Sovereignty still trumps a wide panoply of repressions. Apartheid was sanctioned, but direct intervention wasn't taken; the international community waited for it to collapse from within. Isolated unjustified killings of individuals aren't enough to forfeit it. Very repressive regimes, like those of Burma and North Korea are tolerated. Disregard for electoral outcomes or electoral fraud don't provoke international intervention, nor do illegal coups. But, we have at least reached the point where large scale killings of one's own people crosses a line, after which outside intervention is viewed as acceptable if anyone can be found to volunteer to take on the task.
The citizens of nation that is repressed can secure meaningful international intervention only by taking to the streets or taking up arms, and producing a response from the leaders of that nation that crosses the line.
Still, the international community has advanced from a situation where there truly wasn't any authority beyond the sovereign to one a bit like Medieval Iceland, which had courts to adjudicate when someone's misdeeds rose to the level that justified action, because executing that order, once rendered, was a private affair to be organized and financed by those who show an interest in taking action. Similarly, off the coast of Somalia, the international community has reached a consensus that Somali pirates are legitimate targets, but this determination is being enforced by a loose knit collection of national naval assets.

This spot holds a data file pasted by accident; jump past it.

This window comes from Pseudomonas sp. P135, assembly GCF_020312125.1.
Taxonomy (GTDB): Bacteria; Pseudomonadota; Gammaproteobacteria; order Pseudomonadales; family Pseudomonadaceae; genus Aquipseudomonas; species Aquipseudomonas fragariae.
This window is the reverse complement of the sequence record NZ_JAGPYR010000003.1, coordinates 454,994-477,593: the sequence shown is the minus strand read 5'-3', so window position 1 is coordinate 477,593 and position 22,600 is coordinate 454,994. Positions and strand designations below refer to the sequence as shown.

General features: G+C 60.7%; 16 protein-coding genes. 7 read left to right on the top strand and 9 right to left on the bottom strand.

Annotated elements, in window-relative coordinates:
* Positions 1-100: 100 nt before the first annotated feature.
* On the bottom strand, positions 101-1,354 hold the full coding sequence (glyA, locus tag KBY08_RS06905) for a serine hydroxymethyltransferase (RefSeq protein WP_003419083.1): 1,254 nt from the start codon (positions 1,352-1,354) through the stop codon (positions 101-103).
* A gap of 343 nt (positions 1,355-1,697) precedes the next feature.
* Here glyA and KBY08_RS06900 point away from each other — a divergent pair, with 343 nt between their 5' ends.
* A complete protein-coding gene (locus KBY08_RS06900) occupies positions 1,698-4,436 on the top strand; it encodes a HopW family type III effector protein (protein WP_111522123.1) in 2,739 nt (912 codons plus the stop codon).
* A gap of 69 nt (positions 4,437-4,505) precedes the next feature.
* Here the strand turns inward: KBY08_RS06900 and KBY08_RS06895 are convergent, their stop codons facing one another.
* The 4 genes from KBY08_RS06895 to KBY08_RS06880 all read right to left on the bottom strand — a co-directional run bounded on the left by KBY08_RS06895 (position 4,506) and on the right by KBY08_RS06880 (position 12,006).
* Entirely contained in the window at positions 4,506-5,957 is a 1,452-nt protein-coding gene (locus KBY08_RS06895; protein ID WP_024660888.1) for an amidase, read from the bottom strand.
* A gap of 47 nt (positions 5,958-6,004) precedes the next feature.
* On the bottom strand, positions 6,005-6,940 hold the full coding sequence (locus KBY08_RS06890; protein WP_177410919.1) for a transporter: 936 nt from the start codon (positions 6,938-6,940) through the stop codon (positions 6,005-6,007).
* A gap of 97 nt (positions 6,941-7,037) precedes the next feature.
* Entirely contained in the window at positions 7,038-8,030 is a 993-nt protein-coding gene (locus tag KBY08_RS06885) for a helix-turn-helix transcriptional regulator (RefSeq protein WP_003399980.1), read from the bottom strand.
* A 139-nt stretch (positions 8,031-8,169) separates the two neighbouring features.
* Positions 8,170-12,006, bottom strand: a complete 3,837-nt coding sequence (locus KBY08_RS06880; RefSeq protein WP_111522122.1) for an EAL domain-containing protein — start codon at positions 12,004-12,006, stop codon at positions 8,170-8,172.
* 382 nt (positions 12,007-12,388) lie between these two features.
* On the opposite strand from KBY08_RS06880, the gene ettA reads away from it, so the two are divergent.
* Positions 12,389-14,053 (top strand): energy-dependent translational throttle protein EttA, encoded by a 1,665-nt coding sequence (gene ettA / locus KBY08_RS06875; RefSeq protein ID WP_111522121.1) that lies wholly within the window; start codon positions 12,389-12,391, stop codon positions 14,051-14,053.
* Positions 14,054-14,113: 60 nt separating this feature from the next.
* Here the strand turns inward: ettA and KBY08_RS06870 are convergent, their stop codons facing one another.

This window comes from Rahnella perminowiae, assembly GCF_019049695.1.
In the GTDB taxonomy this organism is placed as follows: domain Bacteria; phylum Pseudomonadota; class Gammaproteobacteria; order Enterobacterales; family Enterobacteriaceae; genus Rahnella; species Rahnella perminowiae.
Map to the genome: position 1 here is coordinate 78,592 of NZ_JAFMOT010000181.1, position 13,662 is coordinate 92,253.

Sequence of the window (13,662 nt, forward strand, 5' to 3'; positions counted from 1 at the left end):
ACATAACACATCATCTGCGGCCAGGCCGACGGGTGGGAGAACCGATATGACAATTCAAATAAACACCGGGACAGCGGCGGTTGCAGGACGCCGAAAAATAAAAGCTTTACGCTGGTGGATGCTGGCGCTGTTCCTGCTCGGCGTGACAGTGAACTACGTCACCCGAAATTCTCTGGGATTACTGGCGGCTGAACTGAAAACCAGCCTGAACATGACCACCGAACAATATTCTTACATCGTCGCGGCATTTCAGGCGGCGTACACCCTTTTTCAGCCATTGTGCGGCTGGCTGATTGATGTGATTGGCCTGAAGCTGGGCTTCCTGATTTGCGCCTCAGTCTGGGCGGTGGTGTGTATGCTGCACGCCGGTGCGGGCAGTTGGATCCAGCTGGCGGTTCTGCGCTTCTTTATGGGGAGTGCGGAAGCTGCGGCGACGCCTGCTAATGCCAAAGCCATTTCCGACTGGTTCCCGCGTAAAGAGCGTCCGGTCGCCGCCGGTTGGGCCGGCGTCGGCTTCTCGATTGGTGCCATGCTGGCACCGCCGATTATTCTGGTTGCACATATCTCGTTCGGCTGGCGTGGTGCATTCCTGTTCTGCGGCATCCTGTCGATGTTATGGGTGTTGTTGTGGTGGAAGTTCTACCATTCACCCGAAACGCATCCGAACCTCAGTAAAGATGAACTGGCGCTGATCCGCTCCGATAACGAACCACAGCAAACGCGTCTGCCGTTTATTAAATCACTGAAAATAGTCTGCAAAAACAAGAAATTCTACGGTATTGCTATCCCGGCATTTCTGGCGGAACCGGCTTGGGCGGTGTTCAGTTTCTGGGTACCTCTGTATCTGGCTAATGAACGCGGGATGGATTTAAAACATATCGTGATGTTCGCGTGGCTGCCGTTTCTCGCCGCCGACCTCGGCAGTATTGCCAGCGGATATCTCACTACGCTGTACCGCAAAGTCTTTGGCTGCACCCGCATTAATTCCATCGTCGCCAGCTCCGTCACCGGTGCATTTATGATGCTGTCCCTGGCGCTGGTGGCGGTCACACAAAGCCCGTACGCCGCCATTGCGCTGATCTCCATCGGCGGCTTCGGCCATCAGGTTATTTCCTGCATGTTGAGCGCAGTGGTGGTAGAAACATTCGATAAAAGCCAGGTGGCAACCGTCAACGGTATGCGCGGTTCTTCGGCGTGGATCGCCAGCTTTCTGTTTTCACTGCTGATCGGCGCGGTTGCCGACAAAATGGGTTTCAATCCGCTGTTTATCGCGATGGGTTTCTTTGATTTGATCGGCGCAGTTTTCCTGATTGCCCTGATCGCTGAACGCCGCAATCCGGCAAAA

Excessive isolationism and respect for sovereignty sends a message that greater misconduct by national leaders will be tolerated; while an international community in which some kinds of domestic conduct is viewed as unacceptable and likely to provoke international intervention with real consequences discourages this kind of misconduct by national leaders.